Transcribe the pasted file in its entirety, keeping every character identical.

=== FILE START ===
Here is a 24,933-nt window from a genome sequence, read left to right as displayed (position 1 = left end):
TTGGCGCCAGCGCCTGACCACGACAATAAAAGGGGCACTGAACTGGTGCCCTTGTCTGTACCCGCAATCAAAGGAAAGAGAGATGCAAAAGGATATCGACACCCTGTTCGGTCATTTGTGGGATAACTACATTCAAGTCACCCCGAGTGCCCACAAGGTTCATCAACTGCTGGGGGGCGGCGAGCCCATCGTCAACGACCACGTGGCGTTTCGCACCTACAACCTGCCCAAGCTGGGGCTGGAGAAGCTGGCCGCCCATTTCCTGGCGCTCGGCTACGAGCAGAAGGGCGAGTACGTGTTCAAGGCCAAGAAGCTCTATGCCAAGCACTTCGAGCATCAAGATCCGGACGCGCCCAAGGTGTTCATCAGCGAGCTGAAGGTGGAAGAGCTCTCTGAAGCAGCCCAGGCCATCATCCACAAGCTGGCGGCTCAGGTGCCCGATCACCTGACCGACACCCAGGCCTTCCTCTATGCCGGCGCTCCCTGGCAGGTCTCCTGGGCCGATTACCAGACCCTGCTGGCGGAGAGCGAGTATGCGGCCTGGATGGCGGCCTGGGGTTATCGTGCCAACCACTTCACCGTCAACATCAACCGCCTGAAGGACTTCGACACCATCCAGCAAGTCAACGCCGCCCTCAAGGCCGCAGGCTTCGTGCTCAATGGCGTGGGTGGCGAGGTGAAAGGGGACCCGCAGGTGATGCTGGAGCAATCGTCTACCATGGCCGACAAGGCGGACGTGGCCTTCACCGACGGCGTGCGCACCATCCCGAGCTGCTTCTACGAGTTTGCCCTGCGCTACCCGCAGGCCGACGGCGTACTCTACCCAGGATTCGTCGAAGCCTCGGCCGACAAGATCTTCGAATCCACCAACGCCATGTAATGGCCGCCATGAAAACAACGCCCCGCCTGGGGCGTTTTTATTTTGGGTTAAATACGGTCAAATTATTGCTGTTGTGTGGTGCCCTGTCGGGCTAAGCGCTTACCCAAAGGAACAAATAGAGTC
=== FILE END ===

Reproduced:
Here is a 24,933-nt window from a genome sequence, read left to right as displayed (position 1 = left end):
TTGGCGCCAGCGCCTGACCACGACAATAAAAGGGGCACTGAACTGGTGCCCTTGTCTGTACCCGCAATCAAAGGAAAGAGAGATGCAAAAGGATATCGACACCCTGTTCGGTCATTTGTGGGATAACTACATTCAAGTCACCCCGAGTGCCCACAAGGTTCATCAACTGCTGGGGGGCGGCGAGCCCATCGTCAACGACCACGTGGCGTTTCGCACCTACAACCTGCCCAAGCTGGGGCTGGAGAAGCTGGCCGCCCATTTCCTGGCGCTCGGCTACGAGCAGAAGGGCGAGTACGTGTTCAAGGCCAAGAAGCTCTATGCCAAGCACTTCGAGCATCAAGATCCGGACGCGCCCAAGGTGTTCATCAGCGAGCTGAAGGTGGAAGAGCTCTCTGAAGCAGCCCAGGCCATCATCCACAAGCTGGCGGCTCAGGTGCCCGATCACCTGACCGACACCCAGGCCTTCCTCTATGCCGGCGCTCCCTGGCAGGTCTCCTGGGCCGATTACCAGACCCTGCTGGCGGAGAGCGAGTATGCGGCCTGGATGGCGGCCTGGGGTTATCGTGCCAACCACTTCACCGTCAACATCAACCGCCTGAAGGACTTCGACACCATCCAGCAAGTCAACGCCGCCCTCAAGGCCGCAGGCTTCGTGCTCAATGGCGTGGGTGGCGAGGTGAAAGGGGACCCGCAGGTGATGCTGGAGCAATCGTCTACCATGGCCGACAAGGCGGACGTGGCCTTCACCGACGGCGTGCGCACCATCCCGAGCTGCTTCTACGAGTTTGCCCTGCGCTACCCGCAGGCCGACGGCGTACTCTACCCAGGATTCGTCGAAGCCTCGGCCGACAAGATCTTCGAATCCACCAACGCCATGTAATGGCCGCCATGAAAACAACGCCCCGCCTGGGGCGTTTTTATTTTGGGTTAAATACGGTCAAATTATTGCTGTTGTGTGGTGCCCTGTCGGGCTAAGCGCTTACCCAAAGGAACAAATAGAGTC